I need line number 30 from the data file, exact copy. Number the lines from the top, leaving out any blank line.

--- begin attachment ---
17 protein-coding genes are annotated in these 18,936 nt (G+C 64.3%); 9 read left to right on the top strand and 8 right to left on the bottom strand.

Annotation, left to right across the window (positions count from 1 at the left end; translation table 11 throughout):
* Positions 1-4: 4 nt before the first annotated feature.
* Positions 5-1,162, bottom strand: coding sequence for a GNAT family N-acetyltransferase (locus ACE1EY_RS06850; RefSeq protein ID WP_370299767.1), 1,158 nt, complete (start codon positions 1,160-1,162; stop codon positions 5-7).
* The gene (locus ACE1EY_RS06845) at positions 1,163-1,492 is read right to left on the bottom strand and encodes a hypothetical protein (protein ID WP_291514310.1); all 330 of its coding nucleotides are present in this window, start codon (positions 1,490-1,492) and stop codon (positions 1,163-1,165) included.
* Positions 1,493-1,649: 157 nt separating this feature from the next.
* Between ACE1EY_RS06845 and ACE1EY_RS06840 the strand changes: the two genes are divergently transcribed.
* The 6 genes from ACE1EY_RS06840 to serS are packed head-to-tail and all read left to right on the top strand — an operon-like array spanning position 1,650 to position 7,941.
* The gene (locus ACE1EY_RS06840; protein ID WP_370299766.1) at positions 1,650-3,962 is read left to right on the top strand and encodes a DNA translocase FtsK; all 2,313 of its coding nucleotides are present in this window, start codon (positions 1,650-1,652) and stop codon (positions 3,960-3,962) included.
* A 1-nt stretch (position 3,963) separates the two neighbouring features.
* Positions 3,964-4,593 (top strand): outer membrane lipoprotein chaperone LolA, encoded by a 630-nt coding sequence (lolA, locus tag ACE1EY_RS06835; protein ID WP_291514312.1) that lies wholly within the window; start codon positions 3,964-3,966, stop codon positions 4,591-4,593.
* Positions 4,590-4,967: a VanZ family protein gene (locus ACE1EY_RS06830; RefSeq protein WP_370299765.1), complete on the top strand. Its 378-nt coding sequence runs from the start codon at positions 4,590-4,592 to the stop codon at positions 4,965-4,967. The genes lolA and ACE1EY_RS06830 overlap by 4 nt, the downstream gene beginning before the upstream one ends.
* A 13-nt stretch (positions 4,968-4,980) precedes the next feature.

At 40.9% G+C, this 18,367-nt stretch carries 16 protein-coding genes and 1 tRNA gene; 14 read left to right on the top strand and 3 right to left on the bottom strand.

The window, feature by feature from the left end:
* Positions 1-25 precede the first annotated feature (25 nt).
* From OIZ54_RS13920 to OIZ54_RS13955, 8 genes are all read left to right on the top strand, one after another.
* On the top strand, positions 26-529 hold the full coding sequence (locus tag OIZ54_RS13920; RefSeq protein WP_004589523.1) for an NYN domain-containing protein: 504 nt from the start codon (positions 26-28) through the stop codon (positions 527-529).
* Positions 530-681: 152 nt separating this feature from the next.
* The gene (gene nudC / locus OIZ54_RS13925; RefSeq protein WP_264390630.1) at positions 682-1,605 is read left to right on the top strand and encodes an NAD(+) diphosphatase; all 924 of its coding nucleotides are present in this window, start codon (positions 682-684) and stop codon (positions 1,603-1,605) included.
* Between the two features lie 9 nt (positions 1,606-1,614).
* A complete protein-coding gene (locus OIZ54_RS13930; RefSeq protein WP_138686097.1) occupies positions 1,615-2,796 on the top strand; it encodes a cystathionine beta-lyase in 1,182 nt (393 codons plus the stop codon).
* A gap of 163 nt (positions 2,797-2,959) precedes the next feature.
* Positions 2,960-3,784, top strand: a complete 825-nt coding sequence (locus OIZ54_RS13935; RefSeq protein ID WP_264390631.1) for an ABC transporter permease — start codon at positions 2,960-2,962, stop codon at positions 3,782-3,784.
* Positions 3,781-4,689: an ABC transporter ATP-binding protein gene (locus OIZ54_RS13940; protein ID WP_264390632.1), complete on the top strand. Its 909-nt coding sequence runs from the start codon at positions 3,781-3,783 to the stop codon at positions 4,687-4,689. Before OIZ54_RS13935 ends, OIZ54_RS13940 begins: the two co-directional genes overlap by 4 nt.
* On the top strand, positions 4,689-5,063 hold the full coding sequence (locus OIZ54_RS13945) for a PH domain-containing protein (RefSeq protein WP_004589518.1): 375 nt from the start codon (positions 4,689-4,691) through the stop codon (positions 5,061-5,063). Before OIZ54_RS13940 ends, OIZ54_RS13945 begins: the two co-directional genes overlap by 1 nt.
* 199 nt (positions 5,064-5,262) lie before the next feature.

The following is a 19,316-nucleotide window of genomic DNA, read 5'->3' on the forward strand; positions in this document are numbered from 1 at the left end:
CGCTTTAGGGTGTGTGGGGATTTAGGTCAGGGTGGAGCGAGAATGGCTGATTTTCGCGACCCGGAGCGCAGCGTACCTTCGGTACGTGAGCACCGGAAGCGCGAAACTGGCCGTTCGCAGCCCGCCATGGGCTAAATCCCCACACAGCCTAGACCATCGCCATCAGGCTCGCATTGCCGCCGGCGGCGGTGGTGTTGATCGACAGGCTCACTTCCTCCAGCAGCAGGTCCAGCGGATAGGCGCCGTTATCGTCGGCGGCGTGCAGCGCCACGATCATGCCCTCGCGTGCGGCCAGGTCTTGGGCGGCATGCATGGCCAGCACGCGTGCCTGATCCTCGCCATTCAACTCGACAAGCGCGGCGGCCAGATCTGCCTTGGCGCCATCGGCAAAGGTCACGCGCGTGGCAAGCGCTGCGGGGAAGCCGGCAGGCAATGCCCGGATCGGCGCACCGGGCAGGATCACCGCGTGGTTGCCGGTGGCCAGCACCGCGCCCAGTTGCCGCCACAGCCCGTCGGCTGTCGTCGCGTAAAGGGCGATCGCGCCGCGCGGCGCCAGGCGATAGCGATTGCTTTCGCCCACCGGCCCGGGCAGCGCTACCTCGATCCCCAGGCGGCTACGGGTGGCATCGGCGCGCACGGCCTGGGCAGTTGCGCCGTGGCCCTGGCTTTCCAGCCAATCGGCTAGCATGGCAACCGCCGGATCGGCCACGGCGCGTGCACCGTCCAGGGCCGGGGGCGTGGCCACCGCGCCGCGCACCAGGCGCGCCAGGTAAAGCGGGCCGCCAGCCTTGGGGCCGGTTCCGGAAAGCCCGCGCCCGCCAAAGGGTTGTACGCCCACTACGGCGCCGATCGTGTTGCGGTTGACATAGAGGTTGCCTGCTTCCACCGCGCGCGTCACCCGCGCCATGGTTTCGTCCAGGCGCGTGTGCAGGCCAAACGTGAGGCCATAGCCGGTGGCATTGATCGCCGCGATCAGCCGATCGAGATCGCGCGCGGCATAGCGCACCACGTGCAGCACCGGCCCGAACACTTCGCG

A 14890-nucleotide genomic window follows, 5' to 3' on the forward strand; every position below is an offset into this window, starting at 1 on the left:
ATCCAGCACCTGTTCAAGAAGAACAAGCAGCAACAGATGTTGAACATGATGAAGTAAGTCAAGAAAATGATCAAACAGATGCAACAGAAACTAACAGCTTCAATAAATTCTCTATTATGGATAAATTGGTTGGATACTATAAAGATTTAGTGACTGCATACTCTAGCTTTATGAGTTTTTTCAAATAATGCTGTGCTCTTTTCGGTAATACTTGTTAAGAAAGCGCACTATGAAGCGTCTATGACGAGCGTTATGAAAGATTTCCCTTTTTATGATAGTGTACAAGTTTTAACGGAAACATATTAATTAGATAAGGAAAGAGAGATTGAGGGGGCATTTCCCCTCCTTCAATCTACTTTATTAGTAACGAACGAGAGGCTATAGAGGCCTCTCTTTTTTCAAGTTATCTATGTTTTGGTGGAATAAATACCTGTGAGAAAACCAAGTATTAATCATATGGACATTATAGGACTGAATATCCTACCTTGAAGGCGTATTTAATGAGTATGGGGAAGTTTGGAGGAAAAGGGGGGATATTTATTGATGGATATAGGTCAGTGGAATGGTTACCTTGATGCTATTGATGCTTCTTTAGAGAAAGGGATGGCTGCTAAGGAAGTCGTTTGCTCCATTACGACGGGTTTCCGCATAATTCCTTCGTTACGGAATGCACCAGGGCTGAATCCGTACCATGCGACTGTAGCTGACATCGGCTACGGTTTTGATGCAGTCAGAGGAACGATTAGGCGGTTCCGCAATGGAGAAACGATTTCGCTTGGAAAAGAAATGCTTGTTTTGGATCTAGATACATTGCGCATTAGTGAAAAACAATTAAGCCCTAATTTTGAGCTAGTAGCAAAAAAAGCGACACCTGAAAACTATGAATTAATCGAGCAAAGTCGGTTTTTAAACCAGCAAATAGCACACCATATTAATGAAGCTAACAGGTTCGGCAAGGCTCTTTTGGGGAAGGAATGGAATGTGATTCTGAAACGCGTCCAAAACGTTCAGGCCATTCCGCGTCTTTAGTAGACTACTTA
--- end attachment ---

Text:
A 14890-nucleotide genomic window follows, 5' to 3' on the forward strand; every position below is an offset into this window, starting at 1 on the left: